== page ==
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Journey out of Darkness
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Life on the Moon

“We are taking the short cut,” Legolas announced, “through what was once known as the Pass of Cirith Ungol. It is over a hundred miles to the Black Gate from here. But we won’t be taking the stairs. A road has been made there. For the nonce, it is known merely as the Morgul Road. We will pass through what was once known as the Morgul Vale and see the city of Minas Ithil, as it is now known. You will see what wonders my father and I, and the rest of us, have wrought therein. It is not yet a populous city, but there is a home for soldiers there, as well as one for war orphans and widows and former slaves of Sauron. And of course, we tore down all those hideous gargoyles and statues on the bridge. Orcs have such wretched taste in décor.”

“I would be most happy to take the long way around,” Greenjade said.

“Trust me,” Elrohir told him, “you do not want to go by the Black Gate. Even though it is gone now, its shadow remains still.”

“And there is troll-smell,” Elladan said. “Likely it will be years before it all goes away.”

“I do not wish to go that way,” Gimli said. “Sooner I should meet a giant spider than visit that place again. And I will be ready for her, should she decide to show herself.”

“I believe Shelob died long ago,” Legolas said glancing back at Bergil, who was looking a trifle alarmed. “After her battle with Sam Gamgee, she retreated into her cave, and no sightings of her have been reported since. It seems likely she expired of her wounds.”

“Well! if any of her kin should be about, they will not get past this dwarf,” Gimli declared. “I and some of my comrades took out one of her kind near Mirkwood once long ago. It put up a fight you would scarcely believe, but we laid her low. We needed no Elves to help us…only to bury the thing. Ergggh, what a stink!”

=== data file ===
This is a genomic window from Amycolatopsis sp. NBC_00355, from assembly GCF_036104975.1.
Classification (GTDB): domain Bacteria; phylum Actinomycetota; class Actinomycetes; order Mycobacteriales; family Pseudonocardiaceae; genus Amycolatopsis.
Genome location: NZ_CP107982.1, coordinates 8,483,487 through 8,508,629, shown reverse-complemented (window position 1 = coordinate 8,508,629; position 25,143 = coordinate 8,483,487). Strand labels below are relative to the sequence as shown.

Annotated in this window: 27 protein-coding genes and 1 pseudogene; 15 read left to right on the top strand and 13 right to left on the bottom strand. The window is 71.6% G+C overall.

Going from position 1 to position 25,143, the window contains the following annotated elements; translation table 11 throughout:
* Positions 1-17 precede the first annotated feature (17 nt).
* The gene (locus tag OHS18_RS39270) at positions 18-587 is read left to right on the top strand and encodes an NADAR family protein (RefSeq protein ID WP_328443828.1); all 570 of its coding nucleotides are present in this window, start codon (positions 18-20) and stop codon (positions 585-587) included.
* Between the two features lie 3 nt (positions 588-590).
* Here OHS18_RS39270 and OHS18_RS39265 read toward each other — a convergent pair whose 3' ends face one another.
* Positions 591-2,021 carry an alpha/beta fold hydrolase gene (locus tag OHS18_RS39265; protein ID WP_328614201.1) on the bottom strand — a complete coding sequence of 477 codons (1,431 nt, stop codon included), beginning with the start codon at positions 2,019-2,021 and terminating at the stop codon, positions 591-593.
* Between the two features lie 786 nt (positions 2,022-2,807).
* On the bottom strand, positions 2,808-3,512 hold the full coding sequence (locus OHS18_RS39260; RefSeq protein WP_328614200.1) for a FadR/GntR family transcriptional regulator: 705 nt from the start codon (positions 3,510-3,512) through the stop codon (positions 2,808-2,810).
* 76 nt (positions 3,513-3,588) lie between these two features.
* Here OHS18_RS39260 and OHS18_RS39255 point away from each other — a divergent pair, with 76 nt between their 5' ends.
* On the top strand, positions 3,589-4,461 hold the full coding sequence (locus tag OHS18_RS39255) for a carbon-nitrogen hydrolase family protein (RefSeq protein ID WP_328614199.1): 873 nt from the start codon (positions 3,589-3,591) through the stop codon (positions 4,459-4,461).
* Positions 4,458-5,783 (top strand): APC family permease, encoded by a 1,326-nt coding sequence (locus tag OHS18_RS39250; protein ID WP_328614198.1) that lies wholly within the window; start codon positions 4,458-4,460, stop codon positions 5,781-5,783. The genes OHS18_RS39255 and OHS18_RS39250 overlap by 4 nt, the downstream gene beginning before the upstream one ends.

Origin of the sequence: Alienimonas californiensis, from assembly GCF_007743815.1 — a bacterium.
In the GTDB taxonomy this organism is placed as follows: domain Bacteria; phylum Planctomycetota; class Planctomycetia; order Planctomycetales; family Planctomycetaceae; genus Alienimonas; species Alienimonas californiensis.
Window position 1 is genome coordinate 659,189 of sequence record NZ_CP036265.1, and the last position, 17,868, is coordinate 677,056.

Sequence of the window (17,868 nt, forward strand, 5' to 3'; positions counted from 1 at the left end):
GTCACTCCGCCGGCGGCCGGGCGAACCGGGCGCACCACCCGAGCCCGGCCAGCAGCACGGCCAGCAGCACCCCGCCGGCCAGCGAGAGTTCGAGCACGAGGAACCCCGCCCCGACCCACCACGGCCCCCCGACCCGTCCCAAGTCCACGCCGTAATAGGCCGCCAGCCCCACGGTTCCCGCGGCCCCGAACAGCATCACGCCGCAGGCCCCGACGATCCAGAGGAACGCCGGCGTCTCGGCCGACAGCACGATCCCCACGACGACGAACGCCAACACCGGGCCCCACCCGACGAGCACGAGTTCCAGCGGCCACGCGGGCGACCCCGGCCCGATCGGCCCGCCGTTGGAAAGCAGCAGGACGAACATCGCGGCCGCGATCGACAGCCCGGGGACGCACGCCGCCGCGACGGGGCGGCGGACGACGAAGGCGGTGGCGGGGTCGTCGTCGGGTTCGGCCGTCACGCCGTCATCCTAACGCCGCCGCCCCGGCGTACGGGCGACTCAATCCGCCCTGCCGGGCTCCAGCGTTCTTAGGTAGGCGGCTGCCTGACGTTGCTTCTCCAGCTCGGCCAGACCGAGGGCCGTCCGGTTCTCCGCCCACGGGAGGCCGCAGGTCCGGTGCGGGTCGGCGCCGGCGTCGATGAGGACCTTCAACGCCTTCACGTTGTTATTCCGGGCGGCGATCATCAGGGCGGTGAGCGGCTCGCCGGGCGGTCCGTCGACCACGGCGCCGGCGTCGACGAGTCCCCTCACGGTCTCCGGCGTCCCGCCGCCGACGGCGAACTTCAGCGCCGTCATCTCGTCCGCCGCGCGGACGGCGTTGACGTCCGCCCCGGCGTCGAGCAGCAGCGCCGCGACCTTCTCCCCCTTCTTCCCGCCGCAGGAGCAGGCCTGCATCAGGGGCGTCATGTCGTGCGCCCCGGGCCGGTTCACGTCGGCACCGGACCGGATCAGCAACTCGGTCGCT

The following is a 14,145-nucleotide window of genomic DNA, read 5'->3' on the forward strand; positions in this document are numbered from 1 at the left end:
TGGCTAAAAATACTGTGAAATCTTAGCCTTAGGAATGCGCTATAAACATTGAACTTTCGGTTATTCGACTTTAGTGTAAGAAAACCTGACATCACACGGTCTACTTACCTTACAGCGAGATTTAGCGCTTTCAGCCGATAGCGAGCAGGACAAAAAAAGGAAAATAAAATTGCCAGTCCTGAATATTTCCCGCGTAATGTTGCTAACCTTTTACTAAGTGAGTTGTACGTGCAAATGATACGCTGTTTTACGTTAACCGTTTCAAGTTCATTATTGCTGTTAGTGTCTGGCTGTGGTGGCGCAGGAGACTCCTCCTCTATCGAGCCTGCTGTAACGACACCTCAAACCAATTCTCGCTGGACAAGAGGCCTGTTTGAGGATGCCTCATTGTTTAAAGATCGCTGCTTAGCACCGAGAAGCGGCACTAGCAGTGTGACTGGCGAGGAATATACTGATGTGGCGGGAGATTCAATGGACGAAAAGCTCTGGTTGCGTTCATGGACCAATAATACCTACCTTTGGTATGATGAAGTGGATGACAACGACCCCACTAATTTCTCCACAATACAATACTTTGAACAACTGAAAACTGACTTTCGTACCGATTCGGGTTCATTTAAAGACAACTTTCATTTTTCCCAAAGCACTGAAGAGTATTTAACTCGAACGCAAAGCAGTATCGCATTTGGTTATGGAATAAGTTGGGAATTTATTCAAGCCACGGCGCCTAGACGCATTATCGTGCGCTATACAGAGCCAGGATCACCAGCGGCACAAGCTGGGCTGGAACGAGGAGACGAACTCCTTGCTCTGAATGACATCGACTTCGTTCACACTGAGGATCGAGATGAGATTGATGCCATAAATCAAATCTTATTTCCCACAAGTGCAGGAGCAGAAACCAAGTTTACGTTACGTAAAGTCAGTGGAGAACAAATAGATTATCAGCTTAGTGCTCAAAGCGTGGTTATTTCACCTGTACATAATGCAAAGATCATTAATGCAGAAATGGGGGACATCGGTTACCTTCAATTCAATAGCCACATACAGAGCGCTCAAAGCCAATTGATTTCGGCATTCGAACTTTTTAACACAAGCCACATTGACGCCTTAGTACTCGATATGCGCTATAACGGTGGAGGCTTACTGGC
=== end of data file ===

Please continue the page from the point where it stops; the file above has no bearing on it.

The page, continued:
They reached the Morgul Vale late in the afternoon. Radagast had been describing how it had looked, while Sméagol shuddered and trembled behind them in the wagon. The greenish corpse-light that had emanated from the tower, casting an eerie glow for miles about, making even the daytime seem as night. Not to mention the stench.

“Well,” he said, “I was not exactly expecting this much improvement. Look at that.”

They were coming upon a great valley all grown over with grass and wildflowers, in which cattle could be seen grazing, and far back there was a city very like Minas Tirith, only not so big. All white and walled, with a tower rising as a silver needle from atop. A fragrance of sweet grass arose on the cool, moist breeze.

“As it once was,” Radagast said very softly, turning to look at Greenjade and Sméagol, who was staring in wonder, and no longer trembling. “Miraculous. I suppose Faramir will be going to live there, although he seems content where he is.”

Greenjade felt as if he were missing a couple of limbs, at the moment. He could not work up much enthusiasm for the rehabilitated city. It would be a very long three months.

“Are you all right now, Sméagol?” Radagast asked. Sméagol nodded.

“Nasty orcses all gone now,” he said.

“Aye, all gone,” Radagast said. “There may be some lurking about in Mordor, however. But not so many.”

They stopped in the city, to visit some of the inhabitants, and recruit some as were able and willing to go to Mordor. Six men and two women volunteered to come. Four of the men were former soldiers, who had been injured enough not to be able to fight any more, but they said they were capable of planting and building. Two of the men and the two women were very young, about twenty or thereabouts, and had been orphaned in the War. Radagast invited the young women to ride with them. They said they would take turn and about, and let the men ride, being crippled as they were. The women and young men would go on foot.